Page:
Schenectady County

Schenectady adult store plans move

The adult bookstore on Erie Boulevard may soon move to a far more residential area of the city, afte

The adult bookstore on Erie Boulevard may soon move to a far more residential area of the city, after years of pressure from city officials.

The owner of Another World has submitted an application to move to 1354 Lower Broadway, the industrial section of the Bellevue neighborhood. The bookstore would be near a poultry butcher and manufacturing businesses, just off the main road.

The residential neighborhood is only a block away, and there are far more residents nearby than live near the Erie Boulevard site.

However, Bellevue resident Julia Lewis said the location may be fine. Residents haven’t had any problems with the adult business already open in the neighborhood.

“That owner seems to be a very responsible owner,” she said, noting that he has donated to charities and supported the neighborhood association. Lewis is the association president, but emphasized that she could only offer her personal opinion on the plans for Another World because the neighborhood association has not yet discussed the issue.

“But we have another one, and it hasn’t had any problems,” she said. “I feel adults are adults. If it’s a piece of property that can go on the tax roll, I don’t have a problem with it.”

The property is on the tax rolls, but might significantly increase in value if a store is opened there. It was formerly a welding company’s workshop, and has been vacant since that company moved to Amsterdam. Another World owner Rocco Palmer said he would put about $400,000 worth of renovations into the building, including a small expansion.

Lewis said the plan sounds good to her.

“I don’t have any objection to it,” she said. “Remove some blight and it’s fine with me.”

Palmer isn’t as enthusiastic about moving to Bellevue. He feels railroaded by the city, which is taking his Erie Boulevard property through eminent domain and forcing him to move.

“They want to improve the boulevard and I think they’re going to ruin it,” he said. “They just want me off the street.”

He believes they object to the nature of his business.

“They implicate that,” he said. “But you don’t see flashing lights, you don’t see pornographic pictures. You walk in, it’s as bright as Walmart. A lot of people didn’t even know what it was, until they brought it up.”

Brian U. Stratton began the effort to get Another World off the city’s main traffic corridor even before he was first elected mayor, in 2003. Removing the business was one of his campaign promises.

Eight years later, that promise is finally coming true — with the power of eminent domain. The city is forcing Another World to move as it redevelops the street into a more pedestrian-friendly boulevard. City officials said the business had to be demolished to widen a side road that might be used by tractor-trailers.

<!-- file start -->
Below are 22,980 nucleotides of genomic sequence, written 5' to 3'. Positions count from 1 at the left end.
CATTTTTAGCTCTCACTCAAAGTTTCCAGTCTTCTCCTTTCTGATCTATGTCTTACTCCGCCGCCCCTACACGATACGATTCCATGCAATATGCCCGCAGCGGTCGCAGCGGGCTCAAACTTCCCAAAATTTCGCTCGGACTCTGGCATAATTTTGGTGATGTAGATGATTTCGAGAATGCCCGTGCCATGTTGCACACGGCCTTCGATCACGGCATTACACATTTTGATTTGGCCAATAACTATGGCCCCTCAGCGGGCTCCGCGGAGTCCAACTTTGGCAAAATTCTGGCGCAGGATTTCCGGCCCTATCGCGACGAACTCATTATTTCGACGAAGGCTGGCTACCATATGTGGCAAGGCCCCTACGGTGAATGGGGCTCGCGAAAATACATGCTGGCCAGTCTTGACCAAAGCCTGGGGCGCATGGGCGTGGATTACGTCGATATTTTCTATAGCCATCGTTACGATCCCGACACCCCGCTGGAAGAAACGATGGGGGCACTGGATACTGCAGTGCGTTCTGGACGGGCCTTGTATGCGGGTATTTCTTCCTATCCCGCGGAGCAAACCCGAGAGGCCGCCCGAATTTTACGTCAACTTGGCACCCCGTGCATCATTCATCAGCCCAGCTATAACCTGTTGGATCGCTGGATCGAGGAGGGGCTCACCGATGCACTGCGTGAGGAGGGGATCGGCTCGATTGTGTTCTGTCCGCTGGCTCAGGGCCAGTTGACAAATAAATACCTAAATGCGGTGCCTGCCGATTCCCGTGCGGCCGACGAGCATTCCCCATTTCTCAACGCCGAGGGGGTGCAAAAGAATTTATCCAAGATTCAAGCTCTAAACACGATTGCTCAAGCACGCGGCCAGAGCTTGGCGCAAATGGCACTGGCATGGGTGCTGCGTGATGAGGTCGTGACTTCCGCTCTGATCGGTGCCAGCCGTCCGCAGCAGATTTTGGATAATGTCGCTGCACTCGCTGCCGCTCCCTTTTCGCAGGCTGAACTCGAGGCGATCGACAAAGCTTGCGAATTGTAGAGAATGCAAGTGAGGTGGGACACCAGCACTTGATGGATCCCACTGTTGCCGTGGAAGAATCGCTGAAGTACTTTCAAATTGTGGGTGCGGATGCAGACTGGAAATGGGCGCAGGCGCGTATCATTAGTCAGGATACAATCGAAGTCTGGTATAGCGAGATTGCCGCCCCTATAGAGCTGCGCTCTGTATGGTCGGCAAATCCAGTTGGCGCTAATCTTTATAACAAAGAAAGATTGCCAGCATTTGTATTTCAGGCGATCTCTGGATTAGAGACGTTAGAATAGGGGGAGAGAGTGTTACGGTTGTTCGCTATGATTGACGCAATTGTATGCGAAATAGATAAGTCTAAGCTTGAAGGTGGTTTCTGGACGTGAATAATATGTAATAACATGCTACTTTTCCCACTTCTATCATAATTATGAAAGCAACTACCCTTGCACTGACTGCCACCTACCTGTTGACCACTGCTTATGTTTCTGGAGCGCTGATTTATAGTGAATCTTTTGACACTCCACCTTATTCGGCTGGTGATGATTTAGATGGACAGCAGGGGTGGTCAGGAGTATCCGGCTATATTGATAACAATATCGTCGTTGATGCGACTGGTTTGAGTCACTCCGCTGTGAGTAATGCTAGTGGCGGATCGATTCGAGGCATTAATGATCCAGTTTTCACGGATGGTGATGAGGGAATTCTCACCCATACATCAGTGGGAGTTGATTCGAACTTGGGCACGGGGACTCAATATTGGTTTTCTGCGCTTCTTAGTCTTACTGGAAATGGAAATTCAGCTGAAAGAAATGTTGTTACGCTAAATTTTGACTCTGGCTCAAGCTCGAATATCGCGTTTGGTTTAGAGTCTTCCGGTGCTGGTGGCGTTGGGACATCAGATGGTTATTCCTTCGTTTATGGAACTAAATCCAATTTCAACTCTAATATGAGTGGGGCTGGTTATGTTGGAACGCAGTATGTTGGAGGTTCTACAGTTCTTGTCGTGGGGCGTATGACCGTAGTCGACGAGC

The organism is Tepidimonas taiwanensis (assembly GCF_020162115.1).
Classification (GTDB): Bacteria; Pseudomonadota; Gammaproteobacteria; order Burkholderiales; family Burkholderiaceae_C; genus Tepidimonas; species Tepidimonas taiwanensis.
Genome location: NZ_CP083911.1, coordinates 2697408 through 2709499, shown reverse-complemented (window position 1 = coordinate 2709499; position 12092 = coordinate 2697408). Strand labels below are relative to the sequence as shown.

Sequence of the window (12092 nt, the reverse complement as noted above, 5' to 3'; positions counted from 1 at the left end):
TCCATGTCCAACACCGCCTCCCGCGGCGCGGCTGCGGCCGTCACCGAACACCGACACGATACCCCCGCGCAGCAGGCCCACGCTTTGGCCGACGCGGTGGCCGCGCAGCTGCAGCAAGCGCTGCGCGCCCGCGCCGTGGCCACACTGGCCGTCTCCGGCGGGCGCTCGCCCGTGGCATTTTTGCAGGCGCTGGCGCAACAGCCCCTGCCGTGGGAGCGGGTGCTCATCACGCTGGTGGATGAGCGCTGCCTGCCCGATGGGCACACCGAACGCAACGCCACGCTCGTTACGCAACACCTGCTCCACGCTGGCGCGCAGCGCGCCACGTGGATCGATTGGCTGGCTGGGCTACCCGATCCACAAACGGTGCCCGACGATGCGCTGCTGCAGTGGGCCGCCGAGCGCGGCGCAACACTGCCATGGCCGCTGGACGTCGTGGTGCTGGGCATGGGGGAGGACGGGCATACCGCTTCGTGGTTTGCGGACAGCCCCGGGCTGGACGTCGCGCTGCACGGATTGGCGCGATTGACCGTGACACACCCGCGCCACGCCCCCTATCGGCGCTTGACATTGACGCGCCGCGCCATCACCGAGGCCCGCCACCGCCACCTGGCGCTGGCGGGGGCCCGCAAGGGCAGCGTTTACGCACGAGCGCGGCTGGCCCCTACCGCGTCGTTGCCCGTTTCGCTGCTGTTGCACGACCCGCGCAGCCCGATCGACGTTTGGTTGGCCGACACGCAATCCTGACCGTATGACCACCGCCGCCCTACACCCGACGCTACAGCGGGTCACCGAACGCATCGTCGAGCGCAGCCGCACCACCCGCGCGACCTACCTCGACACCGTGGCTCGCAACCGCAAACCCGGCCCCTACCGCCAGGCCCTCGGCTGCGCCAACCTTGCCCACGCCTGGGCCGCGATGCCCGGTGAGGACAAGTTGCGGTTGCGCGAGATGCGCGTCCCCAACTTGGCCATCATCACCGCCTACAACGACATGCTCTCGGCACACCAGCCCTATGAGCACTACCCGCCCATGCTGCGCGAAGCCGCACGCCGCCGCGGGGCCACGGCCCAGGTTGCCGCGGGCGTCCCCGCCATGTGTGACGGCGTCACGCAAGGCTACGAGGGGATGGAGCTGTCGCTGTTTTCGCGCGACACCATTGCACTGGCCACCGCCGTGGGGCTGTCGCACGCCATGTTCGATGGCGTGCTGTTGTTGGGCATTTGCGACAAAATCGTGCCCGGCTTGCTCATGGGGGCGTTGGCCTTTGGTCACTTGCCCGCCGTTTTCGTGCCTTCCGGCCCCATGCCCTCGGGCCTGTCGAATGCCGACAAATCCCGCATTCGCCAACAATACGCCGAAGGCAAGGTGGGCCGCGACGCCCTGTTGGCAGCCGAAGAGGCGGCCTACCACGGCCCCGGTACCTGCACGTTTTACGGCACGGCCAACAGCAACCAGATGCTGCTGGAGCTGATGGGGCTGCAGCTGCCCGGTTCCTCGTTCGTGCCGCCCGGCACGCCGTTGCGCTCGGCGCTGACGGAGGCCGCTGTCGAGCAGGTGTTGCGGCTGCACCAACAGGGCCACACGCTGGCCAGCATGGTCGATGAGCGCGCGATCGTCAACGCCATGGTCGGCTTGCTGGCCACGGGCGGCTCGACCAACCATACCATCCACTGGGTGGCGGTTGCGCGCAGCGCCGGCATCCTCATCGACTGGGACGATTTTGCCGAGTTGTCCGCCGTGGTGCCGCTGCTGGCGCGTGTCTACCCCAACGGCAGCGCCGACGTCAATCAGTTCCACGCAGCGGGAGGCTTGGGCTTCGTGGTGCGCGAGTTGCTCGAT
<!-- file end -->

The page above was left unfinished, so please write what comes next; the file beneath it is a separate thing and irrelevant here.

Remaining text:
Numerous business owners on the boulevard opposed the plan, some saying it was clearly designed to get rid of a business that sells legal sex products.

Palmer argued that he has five full-time staff, pays property taxes and $40,000 a year in sales taxes, and thus should be considered a valuable business.

“And you can buy this stuff on the Internet. You can buy it at the mall now. I don’t understand this,” he said.

A city negotiator has offered $330,000 to Palmer for his building, but Palmer maintains it’s worth $600,000. He is arguing that he should, at the very least, be paid the $400,000 he says it will cost him to renovate the former welding company’s building.

Until negotiations are concluded, Palmer won’t begin work at the Broadway location. That means work to rebuild Erie Boulevard will also be delayed.

Even after the two sides agree to a price, there may be further delays. Palmer doesn’t want to close his store until the Broadway store is ready to open. The city’s negotiator has said he must be out of his building by Dec. 31.

“How are we going to build it by Dec. 31? We can’t do it. We’d have to lay people off,” Palmer said.

Acting Mayor Gary McCarthy would not comment on whether he still supports Stratton’s plan, although he voted in favor of it as a member of the City Council.

He said he can’t offer to eliminate the side-street portion of the plan, which would allow Another World to stay. The negotiations are bound by strict rules for eminent domain in federally funded projects.

“I cannot negotiate or say anything one way or the other,” he said.

But he wants the city to come to an agreement quickly so that work on the boulevard can begin.

“We want to get that wrapped up,” he said.

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